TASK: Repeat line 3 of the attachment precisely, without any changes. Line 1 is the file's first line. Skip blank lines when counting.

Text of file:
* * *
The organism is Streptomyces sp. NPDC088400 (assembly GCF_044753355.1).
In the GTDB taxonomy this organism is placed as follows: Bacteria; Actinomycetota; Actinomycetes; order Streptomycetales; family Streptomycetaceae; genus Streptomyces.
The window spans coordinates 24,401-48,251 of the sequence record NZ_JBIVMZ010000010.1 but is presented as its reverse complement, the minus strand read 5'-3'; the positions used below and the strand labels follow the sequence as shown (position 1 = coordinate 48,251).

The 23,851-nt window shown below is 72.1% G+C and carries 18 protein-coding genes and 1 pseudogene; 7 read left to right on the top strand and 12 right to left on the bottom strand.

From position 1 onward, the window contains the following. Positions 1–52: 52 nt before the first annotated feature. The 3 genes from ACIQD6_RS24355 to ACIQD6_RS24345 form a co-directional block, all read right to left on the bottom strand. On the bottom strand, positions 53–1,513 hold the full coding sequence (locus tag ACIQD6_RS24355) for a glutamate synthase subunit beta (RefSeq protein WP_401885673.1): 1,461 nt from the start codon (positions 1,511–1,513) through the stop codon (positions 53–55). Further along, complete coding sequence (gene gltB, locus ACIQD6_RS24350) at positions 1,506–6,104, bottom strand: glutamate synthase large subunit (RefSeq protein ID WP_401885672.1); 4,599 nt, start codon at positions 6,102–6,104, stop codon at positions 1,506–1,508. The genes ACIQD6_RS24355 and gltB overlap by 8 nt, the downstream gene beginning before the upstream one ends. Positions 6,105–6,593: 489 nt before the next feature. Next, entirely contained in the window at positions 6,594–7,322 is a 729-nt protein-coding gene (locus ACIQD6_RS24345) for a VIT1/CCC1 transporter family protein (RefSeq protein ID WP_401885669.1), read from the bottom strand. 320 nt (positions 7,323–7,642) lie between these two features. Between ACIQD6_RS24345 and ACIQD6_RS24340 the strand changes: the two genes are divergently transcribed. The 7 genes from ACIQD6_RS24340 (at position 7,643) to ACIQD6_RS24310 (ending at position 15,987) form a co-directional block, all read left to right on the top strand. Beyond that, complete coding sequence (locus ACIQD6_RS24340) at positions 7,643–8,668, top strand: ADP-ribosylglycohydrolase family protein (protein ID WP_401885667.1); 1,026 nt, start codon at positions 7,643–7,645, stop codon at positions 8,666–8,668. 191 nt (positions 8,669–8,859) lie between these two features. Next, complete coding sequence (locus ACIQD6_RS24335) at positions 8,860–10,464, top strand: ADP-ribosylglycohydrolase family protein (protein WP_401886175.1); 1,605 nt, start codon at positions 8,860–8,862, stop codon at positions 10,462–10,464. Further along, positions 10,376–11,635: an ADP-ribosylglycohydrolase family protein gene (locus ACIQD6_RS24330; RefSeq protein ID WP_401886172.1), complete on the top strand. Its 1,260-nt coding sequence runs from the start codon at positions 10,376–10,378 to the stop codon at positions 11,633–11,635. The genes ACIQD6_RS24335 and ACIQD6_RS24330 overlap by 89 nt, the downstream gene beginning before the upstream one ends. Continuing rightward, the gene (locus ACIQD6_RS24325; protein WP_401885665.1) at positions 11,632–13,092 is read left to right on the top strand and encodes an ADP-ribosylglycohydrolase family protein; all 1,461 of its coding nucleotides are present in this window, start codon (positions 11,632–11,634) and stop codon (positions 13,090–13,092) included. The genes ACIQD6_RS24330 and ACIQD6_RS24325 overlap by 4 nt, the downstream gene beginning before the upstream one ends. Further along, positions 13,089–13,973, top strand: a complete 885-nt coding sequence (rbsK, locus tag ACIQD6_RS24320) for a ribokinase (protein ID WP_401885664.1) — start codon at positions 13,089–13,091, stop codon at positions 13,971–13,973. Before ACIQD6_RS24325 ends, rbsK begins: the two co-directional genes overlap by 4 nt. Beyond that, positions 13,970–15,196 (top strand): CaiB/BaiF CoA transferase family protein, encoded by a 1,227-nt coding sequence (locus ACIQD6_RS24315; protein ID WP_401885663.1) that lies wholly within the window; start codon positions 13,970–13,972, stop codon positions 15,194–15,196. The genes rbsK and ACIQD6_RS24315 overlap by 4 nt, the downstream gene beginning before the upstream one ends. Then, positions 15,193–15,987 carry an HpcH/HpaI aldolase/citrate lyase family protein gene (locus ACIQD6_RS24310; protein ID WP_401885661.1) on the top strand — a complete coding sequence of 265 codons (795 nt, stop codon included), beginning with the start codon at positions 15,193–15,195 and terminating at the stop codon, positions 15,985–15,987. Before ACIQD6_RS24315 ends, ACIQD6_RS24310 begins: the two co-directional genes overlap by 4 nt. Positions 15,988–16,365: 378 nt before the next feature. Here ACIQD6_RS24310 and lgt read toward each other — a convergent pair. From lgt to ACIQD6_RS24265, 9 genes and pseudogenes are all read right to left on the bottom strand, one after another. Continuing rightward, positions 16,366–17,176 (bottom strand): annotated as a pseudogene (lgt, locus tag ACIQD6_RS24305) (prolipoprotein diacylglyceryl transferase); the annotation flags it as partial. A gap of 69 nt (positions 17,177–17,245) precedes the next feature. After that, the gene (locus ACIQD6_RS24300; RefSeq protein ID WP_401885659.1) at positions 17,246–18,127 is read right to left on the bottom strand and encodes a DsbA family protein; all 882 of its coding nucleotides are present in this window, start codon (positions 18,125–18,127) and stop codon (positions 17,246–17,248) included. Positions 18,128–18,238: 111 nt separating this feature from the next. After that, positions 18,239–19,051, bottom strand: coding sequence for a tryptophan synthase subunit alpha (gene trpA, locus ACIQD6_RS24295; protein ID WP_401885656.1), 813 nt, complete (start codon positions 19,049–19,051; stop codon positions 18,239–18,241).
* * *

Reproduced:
The window spans coordinates 24,401-48,251 of the sequence record NZ_JBIVMZ010000010.1 but is presented as its reverse complement, the minus strand read 5'-3'; the positions used below and the strand labels follow the sequence as shown (position 1 = coordinate 48,251).